Both local and global markets face multiple risks that affect the ability of local long-only and hedge fund managers to deliver benchmark-beating, risk-adjusted returns. The list of factors includes but is not limited to: macroeconomic shifts in policy aimed at managing inflation, geopolitical tensions, the “China” effect, supply chain disruptions, and consumer balance sheet deterioration post the 2020 pandemic.

With this confluence of factors affecting markets in 2024, the investment community understandably believes we are operating in a “polycrisis” world. Where, then, should you focus your attention? This was one of the themes of a panel discussion I hosted at the 2024 HedgeNews Africa Symposium.

The increased foreign allowance, from 30% to 45% of assets under management, has expanded the horizons for managers. While this was a well-intentioned regulator move, it has unfortunately contributed to a significant reduction in trade volumes on local equity markets and reduced liquidity in local fixed-income markets.

Adding to the problem, we are seeing that in this critical election year, market participants are maintaining elevated cash weightings, fearing that mispricing risk, in this multifaceted, polycrisis environment, could result in permanent damage to portfolio returns and carefully accumulated track records.

Finding the information asymmetry edge

Extraction of value via information asymmetry (access to insights not readily available to all) is a difficult task when it comes to listed instruments since most players enjoy an oversupply of duplicated insights.

There are more research pieces in e-mail inboxes than there is time to absorb and understand, not to mention the series of calls by analysts and sales traders. How do we extract alpha in a market where we have the same information as everybody else?

One area where information asymmetry can work is to the benefit of funds focusing on private asset classes and alternative asset classes, such as commodities, private debt and equity. However, this relies on a painstaking extraction of information in a process prone to various biases. (Just because you know something everyone else doesn’t know, doesn’t mean it’s the opportunity of the year!)

Protecting portfolios in an election year

For locally-focused funds, the privilege of making decisions with local information alone can leave them exposed, given the spillover effects of global events. This makes for a difficult task of weighing the importance of information in the investment process, especially in an election year.

Protecting portfolios is agenda item number one in many morning meetings. The “make or break” status of this election result has necessitated the purchase of insurance outside of the traditional single-asset method.

Out-of-the-money put options on USD/ZAR, cheap shorts on globally exposed credits or any way to bet against the fortunes of the local economy, have taken the limelight from the periodic coupon reinvestment, NCD allocation, corporate bond auction participation and the occasional, intriguing bank-structured trades.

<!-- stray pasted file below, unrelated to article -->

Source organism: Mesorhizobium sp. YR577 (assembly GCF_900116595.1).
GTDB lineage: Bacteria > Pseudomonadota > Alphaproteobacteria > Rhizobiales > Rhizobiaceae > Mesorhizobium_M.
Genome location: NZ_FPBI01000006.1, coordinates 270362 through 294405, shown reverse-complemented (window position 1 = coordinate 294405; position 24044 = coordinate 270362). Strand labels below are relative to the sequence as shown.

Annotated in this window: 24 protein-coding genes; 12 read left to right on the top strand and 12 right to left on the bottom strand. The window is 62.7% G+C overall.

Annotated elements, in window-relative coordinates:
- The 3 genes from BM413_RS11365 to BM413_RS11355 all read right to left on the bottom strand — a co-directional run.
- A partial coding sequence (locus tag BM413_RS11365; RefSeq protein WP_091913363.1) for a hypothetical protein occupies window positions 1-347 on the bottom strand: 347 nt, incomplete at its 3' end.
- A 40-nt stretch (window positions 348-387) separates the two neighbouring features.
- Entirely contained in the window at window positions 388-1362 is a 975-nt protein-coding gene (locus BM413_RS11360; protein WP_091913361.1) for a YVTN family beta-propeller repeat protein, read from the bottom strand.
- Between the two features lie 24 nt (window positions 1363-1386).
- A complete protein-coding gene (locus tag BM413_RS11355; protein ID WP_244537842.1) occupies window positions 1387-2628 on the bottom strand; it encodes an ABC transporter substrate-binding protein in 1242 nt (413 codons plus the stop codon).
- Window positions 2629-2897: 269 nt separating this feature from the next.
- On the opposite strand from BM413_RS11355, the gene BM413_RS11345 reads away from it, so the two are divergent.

This sentiment also weighs on the fortunes of SOE issuers looking to raise cash leading up to the elections in May, since already underweight positioning will be exacerbated by maturities taking place close to the elections. The likes of Transnet, IDC, DBSA and similar institutions have their work cut out from a funding perspective and the cost of liquidity will take a back seat to filling the quantum required.

Corporates’ positioning and liquidity challenges

While our focus is on the investment community in this piece, we cannot ignore the corporate community and its positioning leading up to May. It’s no secret that many of the high-quality credits sit on historically high levels of cash as economic certainty is required before embarking on long-term capital budgeting initiatives.

This has limited corporate assets to refinances and bond issuances to a quantum designed simply to maintain visibility in the market. This technical scarcity continues to distort the true price of liquidity.

Further, investors must compete with banks for whom asset growth is the main imperative. So where does the buck stop? When do providers of liquidity halt the chase to the bottom? The banks themselves are so cash flush that barring mandatory SARB placements, the drag on net interest margin will only abate post-election when local investment picks up again.

Conclusion – themes to watch in 2024

Given all the above, what are the themes and trends likely to dominate in 2024?

  1. Emerging markets are undervalued relative to developed markets purely because of a shortage of available data. Investment houses should be careful not to be biased in favour of opportunities where there is more available data. The alpha opportunities lie where no one else is looking, such as private debt, private equity and hedge fund strategies.
  2. Enhancement of technology and AI will become key differentiators in extracting alpha from readily available information and in areas where there is participant saturation.
  3. The ability to diversify offshore is a double-edged sword but a rand hedge is non-negotiable in 2024.
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